For Many Americans, 'Marriage Is An Economic Decision,' Sociologist Says : The Two-Way According to new U.S. Census Bureau figures, fewer and fewer young people are getting married, and more and more children are being born out of wedlock.
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For Many Americans, 'Marriage Is An Economic Decision,' Sociologist Says

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For Many Americans, 'Marriage Is An Economic Decision,' Sociologist Says

For Many Americans, 'Marriage Is An Economic Decision,' Sociologist Says

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  • <iframe src="" width="100%" height="290" frameborder="0" scrolling="no" title="NPR embedded audio player">
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From NPR News, this is ALL THINGS CONSIDERED. I'm Robert Siegel.


And I'm Melissa Block.

And if you need any convincing that marriage is on the decline in the U.S., just take a look at new census numbers. They show a sharp drop in the married population, and an especially steep decline among young adults, ages 25 to 34. In that age group, the proportion of those never married climbed from 35 percent in 2000 to 46 percent now.

Measured another way, among those young adults in 2000, 55 percent were married. Now, that's 45 percent.

We're going to talk about the implications of those numbers with Andrew Cherlin, sociology professor at Johns Hopkins and author of the book "The Marriage-Go-Round."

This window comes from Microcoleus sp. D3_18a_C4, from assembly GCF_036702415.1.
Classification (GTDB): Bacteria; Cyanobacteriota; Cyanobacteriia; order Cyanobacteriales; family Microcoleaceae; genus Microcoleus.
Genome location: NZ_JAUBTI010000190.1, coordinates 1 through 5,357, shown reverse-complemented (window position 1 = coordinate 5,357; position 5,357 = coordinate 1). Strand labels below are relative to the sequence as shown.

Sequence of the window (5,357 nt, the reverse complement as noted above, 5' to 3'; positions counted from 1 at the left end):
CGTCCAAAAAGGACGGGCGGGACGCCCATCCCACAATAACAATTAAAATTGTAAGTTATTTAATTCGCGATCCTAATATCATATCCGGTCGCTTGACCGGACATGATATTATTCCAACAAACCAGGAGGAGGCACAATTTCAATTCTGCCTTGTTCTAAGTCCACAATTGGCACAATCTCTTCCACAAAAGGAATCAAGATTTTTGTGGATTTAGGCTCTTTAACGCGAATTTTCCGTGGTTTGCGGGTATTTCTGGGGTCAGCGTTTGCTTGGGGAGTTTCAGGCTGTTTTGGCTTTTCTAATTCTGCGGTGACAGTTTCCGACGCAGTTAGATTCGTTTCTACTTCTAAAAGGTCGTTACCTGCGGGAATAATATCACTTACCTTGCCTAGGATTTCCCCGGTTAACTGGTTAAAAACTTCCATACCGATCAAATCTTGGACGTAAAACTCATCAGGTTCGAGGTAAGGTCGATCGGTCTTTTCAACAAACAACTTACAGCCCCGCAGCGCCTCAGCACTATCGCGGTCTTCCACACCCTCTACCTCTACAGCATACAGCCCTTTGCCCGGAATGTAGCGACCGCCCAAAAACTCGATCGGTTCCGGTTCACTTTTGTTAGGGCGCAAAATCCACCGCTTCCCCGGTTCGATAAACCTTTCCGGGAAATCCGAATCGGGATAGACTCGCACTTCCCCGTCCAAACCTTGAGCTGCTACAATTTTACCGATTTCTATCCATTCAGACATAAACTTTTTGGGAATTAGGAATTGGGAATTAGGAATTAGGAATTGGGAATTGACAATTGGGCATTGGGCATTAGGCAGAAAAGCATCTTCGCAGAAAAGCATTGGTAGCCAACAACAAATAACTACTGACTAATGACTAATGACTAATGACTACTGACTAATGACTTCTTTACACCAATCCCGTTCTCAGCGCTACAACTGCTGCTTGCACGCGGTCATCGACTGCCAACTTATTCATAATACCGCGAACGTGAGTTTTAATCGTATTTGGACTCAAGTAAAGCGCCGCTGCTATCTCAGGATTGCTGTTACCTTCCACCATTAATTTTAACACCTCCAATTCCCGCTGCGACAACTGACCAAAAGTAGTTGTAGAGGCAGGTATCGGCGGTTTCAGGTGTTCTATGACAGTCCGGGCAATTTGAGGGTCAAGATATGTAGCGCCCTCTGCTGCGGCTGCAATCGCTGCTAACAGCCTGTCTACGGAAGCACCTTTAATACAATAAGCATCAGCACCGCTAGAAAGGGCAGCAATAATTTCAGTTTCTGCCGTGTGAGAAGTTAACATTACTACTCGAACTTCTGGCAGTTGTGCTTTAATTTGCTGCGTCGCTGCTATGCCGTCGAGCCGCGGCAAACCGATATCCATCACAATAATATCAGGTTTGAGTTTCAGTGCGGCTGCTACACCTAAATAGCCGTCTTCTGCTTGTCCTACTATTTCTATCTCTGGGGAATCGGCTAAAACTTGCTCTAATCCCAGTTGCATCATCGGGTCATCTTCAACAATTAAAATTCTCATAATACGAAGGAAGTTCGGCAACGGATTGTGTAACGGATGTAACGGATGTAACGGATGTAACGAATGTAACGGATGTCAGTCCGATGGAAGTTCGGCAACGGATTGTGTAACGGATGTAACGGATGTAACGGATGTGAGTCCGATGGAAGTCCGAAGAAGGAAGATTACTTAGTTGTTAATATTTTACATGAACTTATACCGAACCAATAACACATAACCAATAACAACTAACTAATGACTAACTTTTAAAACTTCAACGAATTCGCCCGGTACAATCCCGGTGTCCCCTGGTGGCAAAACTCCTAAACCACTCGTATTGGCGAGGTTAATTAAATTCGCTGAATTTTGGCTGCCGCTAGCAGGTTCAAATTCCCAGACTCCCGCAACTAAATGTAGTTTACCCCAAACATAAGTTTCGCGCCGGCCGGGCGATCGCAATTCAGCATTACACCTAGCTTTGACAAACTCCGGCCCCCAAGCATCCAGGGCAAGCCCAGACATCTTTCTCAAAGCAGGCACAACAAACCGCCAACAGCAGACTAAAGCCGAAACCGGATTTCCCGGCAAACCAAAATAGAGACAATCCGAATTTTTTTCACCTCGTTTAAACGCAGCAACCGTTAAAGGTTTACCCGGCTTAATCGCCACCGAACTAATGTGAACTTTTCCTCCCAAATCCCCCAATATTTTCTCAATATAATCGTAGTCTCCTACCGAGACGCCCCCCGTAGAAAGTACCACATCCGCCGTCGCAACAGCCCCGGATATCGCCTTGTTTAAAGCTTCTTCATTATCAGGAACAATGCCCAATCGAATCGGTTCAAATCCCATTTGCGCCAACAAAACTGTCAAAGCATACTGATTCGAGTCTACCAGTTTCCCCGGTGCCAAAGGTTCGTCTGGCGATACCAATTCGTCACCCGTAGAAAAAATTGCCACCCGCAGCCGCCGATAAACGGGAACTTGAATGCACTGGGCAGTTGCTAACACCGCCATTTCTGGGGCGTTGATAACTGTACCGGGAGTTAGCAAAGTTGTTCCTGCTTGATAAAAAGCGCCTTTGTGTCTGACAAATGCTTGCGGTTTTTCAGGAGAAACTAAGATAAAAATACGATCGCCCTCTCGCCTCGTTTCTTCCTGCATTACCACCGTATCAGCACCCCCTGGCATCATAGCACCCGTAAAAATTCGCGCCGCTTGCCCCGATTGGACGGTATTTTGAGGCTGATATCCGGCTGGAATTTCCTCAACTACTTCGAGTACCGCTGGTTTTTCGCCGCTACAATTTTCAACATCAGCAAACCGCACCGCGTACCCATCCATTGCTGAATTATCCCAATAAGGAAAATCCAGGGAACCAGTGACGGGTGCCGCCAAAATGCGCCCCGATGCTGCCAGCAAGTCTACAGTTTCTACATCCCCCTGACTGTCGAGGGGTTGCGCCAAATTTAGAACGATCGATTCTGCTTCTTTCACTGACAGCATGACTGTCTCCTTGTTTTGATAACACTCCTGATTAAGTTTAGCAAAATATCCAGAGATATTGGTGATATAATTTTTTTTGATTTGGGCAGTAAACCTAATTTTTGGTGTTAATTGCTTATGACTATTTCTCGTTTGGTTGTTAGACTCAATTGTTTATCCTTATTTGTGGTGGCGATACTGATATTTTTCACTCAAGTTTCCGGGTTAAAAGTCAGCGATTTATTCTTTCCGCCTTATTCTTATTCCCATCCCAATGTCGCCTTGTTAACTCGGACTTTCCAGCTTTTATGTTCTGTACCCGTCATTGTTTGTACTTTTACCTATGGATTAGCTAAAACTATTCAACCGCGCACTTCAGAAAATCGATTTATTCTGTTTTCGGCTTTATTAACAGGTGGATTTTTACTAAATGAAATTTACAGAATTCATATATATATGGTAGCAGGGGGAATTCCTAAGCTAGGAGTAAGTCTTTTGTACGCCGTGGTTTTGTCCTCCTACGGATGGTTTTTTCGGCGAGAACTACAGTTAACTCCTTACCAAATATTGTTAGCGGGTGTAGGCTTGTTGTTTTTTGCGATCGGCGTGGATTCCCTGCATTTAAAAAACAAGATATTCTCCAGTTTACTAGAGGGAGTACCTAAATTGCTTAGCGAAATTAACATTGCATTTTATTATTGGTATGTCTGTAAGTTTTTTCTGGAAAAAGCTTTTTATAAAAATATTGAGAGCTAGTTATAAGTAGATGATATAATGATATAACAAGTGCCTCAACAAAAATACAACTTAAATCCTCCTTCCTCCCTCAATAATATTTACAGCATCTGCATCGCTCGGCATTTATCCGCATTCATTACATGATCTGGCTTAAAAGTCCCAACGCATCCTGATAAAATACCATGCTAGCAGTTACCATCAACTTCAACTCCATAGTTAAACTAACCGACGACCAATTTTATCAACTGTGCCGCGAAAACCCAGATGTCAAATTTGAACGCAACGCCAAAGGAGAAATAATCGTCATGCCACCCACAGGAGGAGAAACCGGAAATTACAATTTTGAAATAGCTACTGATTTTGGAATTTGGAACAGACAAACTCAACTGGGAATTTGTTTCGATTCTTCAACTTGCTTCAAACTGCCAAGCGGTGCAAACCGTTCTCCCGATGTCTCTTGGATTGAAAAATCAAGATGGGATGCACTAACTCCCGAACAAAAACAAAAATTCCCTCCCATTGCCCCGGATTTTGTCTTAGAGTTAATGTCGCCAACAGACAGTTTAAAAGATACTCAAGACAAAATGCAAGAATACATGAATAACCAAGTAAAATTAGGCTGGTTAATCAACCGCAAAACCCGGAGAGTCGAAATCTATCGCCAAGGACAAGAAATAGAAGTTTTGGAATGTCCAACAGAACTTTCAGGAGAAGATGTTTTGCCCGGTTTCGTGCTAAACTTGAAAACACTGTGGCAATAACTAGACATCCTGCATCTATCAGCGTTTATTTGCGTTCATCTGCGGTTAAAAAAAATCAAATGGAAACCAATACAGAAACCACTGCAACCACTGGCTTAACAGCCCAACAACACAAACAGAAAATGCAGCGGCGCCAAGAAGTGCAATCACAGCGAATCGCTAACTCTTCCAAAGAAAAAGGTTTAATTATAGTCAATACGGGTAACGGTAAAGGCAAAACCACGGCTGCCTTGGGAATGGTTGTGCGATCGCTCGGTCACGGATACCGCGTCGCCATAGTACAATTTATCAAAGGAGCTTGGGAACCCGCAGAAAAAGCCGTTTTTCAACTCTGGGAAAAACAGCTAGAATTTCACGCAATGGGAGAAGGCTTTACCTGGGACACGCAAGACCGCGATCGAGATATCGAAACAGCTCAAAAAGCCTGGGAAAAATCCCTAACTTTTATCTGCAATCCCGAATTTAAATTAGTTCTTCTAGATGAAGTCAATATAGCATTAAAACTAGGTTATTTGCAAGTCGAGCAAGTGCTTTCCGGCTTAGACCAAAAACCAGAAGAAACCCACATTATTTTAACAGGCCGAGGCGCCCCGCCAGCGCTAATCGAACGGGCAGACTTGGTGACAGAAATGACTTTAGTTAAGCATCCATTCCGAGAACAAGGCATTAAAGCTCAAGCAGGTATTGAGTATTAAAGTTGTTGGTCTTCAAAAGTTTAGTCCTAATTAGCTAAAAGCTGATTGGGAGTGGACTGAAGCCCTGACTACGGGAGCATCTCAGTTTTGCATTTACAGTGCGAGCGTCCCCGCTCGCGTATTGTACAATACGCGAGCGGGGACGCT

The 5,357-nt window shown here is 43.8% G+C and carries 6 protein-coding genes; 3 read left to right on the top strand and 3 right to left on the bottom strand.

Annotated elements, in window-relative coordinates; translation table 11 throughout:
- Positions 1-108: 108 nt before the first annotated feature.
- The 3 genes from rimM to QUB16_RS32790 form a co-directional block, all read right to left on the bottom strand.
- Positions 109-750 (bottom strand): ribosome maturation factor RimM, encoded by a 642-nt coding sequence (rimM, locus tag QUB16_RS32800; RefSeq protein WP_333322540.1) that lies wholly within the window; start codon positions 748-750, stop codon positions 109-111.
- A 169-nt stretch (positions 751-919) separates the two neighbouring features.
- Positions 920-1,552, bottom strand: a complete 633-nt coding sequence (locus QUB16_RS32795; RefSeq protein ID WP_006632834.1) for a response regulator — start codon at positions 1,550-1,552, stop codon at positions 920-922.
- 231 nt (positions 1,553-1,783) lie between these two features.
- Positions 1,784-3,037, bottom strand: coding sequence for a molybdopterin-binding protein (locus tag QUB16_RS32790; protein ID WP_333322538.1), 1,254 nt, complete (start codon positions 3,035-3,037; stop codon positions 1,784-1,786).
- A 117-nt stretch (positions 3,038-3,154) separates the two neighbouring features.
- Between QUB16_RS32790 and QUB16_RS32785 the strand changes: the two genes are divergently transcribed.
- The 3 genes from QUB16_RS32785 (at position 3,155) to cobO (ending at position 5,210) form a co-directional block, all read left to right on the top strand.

Welcome to the program.

Professor ANDREW CHERLIN (Sociology, Johns Hopkins University): Thank you.

BLOCK: And let's put this in some context. If you look back at numbers from the 1960s, among this age group - young people, ages 25 to 34 - more than 80 percent were married. Now we see that under 50 percent. What do you think is behind the slide?

Prof. CHERLIN: For college-educated young adults, this is a story of postponing marriage. They want to finish graduate school, maybe have a couple of years as a law firm associate and then get married. So they're waiting longer and longer until they have the rest of their lives in order before they get married.

For people without a college degree, some of them are postponing, too, but some of them will never make it to the altar. We really will see probably a decline in the lifetime percentages ever marrying for them.

And for everybody, we see an increase in couples living together outside of marriage. They're invisible in these statistics. They count as single people. So we have to remember that some of these so-called single people actually have partners, but they aren't married to them. Again, that wasn't acceptable a few generations ago; now it is.

BLOCK: And maybe have partners and also maybe having children outside the bounds of marriage. This number is really startling to me - 41 percent of births in the United States in 2008 were out of wedlock.